The total number of persons employed (seasonally adjusted) over the 12 months ending in January grew more strongly in a revised 205,600, as employment numbers in the first half of 2019 saw some of the largest downward changes.  As a result, California rose to 3rd highest among the states in terms of absolute employment growth over this period, with Texas leading with an additional 259,700 persons employed over this period, and Florida in second place with a gain of 240,000.

Adjusted to account for differences in the size of each state economy, California over the year grew by 1.1%, below the average for the rest of the US with a gain of 1.4%.  Ranked among the states, California’s growth rate rose to 24th highest, while Arizona led with 3.5% growth.

Employment Change Percentage Change
California 205,600 1.1%
State Rank 3 24
US other than CA 1,881,379 1.4%

Figure Source: US Bureau of Labor Statistics

Nonfarm Jobs Up 21,400 for Month; California Remains at #2 for 12-month Gain

Nonfarm jobs (seasonally adjusted) were up 21,400 as December’s seasonally adjusted gains were revised to 26,300 from the previously reported 24,000.

For the 12 months ending January, total jobs growth was 251,800, keeping the state’s rank in 2nd place behind Texas which gained 279,900 jobs in this period, with Florida in third at 177,400.

Adjusting for population size, California notched up to 12th highest among the states, with a 12-month jobs growth rate of 1.5% compared to the rest of the US at 1.4%.  Utah led the states with a growth rate of 2.9%.

Employment Change Percentage Change
California 251,800 1.5%
State Rank 2 12
US other than CA 2,108,00 1.4%

Figure Sources: California Employment Development Department; US Bureau of Labor Statistics

Jobs Change by Industry

In the unadjusted numbers that allow a more detailed look at industry shifts, hiring saw increases in all but 4 industries over the year.

Gains in payroll jobs were led by Professional, Scientific & Technical Services ($122.5k average annual wages), Health Care ($68.1k average annual wages), Government ($70.1k).

Declines were led by Retail Trade ($36.7k), Manufacturing ($95.6k), and Management of Companies & Enterprises ($134.9k).

All wage data is from the most current 4-quarter average from the Quarterly Census of Employment & Wages.

Not Seasonally Adjusted Payroll Jobs (1,000) Jan 2020 12-month change Nonfarm Growth Rank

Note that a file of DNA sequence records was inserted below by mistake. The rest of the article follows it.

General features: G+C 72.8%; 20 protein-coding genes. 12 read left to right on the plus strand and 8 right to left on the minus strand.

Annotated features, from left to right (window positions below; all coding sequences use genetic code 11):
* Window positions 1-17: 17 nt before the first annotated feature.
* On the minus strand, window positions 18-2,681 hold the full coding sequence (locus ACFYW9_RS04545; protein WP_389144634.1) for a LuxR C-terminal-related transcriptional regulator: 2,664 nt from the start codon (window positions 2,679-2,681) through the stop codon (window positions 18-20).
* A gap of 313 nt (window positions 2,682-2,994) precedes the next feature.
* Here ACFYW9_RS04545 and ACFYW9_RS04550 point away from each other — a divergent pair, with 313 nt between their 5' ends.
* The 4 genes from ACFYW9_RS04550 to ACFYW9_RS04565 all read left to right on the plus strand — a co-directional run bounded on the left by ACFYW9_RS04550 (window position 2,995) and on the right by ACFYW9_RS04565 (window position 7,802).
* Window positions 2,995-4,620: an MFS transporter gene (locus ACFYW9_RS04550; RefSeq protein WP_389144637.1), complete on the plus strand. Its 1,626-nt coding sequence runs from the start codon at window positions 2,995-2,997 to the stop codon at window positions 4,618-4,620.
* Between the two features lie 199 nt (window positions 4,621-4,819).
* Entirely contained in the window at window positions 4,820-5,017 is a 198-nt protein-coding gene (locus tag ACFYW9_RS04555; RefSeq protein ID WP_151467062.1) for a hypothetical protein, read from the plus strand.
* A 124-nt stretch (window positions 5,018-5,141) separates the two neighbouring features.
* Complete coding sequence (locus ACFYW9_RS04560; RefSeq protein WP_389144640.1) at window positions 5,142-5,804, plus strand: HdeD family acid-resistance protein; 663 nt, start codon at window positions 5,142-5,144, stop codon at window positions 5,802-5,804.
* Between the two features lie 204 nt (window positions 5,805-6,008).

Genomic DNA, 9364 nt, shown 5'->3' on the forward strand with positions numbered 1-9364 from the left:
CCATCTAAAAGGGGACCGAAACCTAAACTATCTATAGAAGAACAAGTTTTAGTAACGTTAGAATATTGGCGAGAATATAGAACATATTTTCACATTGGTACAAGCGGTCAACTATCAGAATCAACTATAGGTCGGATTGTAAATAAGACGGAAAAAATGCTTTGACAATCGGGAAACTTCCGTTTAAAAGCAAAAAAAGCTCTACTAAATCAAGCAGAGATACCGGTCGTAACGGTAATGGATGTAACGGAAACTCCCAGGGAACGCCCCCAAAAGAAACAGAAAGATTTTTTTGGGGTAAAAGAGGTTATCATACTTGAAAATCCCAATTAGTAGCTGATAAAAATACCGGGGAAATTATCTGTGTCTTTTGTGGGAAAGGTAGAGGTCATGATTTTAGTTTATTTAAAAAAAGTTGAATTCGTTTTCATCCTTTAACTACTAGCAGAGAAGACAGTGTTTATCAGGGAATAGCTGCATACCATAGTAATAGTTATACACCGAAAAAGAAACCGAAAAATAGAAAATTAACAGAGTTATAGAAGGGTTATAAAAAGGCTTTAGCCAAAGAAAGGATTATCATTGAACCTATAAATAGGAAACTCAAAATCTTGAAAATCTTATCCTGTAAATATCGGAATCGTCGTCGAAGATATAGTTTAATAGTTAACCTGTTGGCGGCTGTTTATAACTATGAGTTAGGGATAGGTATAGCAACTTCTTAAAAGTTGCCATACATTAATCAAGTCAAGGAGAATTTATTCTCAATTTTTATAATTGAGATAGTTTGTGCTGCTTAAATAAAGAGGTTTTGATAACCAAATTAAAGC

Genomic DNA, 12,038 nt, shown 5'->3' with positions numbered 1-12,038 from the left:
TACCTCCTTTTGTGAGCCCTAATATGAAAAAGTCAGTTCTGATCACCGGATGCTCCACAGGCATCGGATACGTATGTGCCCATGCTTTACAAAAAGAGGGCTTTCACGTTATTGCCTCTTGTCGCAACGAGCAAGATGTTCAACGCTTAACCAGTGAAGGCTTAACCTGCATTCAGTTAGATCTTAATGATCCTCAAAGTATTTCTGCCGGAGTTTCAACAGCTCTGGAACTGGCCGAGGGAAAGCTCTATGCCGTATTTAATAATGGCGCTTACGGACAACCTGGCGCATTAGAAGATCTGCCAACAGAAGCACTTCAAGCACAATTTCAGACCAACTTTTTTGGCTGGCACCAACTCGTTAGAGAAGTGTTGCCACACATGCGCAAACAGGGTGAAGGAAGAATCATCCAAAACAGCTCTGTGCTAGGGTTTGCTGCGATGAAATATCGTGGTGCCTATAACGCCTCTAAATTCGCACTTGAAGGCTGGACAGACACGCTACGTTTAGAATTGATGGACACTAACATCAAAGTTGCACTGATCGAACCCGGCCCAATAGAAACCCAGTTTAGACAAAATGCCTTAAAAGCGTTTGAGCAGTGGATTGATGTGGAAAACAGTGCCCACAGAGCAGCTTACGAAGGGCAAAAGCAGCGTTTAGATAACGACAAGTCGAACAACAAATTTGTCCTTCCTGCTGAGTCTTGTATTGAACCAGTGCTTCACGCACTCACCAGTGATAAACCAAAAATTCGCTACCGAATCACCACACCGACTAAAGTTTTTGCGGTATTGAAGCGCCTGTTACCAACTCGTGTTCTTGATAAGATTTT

Total Farm 357.8 10.2
Mining & Logging 22.1 0.3 17
Construction 859.0 16.2 8
Manufacturing 1,306.8 -3.7 20
Wholesale Trade 689.5 -2.5 18
Retail Trade 1,644.1 -28.4 21
Utilities 57.0 0.9 16
Transportation & Warehousing 666.3 35.2 4
Information 576.8 23.3 7
Finance & Insurance 542.1 6.5 14
Real Estate & Rental & Leasing 302.0 7.6 13
Professional, Scientific & Technical Services 1,342.1 39.8 1
Management of Companies & Enterprises 251.9 -2.8 19
Administrative & Support & Waste Services 1,121.2 14.5 9
Educational Services 383.7 14.5 9
Health Care 1,597.2 39.4 2
Social Assistance 856.9 34.0 5
Arts, Entertainment & Recreation 323.0 13.0 12
Accommodation 235.9 6.2 15
Food Services 1,450.3 26.5 6
Other Services 574.9 13.4 11
Government 2,630.8 36.2 3
Total Nonfarm 17,433.6 290.1
Total Wage & Salary 17,791.4 300.3

Figure Source: California Employment Development Department

Structural Shifts in State’s Economy

Comparing current job numbers to the pre-recession levels in 2007 illustrates the structural shift in the state’s economy, with the primary jobs growth occurring in the higher and lower wage industries.  The revised jobs numbers show a deeper loss position for Manufacturing, Finance & Insurance, and Retail Trade, while Health Care and the lower wage Food Services and Social Assistance continue to lead.

As a result of seasonal factors, Construction as a middle class wage, blue collar industries shifted to the loss column as well, 11.1% below the all-time peak reached in 2006.  Residential Building Construction for about a third of the remaining gap, with the January 2019 job levels 33,300 below the all-time peak in 2006.

Figure Source: California Employment Development Department

Unemployment Rates by Region (not seasonally adjusted)

wdt_ID Region Unemployment Rates
1 California 3.7
2 Bay Area 2.3
6 Orange County 2.4
10 Sacramento 3.2
14 San Diego/Imperial 3.5
18 Inland Empire 3.5
22 Central Sierra 3.6
26 Los Angeles 3.9
30 Upstate California 4.9
34 Central Coast 5.2
38 Central Valley 7.0

Figure Source: California Employment Development Department

MSAs with the Worst Unemployment Rates

Of the 20 Metropolitan Statistical Areas (MSAs) with the worst unemployment rates in December 2019, 10 are in California, including El Centro MSA (Imperial County) which continues with Great Depression-era levels of unemployment that are 9 times worse than in San Mateo, the county with the lowest unemployment rate.

wdt_ID MSA Unemp. Rank
1 El Centro, CA MSA 19.4 389
2 Visalia-Porterville, CA MSA 9.3 386
3 Merced, CA MSA 7.9 384
4 Hanford-Corcoran, CA MSA 7.7 383
5 Bakersfield, CA MSA 7.2 381
6 Salinas, CA MSA 7.2 381
7 Fresno, CA MSA 6.9 379
8 Madera, CA MSA 6.8 377
9 Yuba City, CA MSA 6.7 376
10 Stockton-Lodi, CA MSA 5.7 368

Figure Source: US Bureau of Labor Statistics, December 2018 data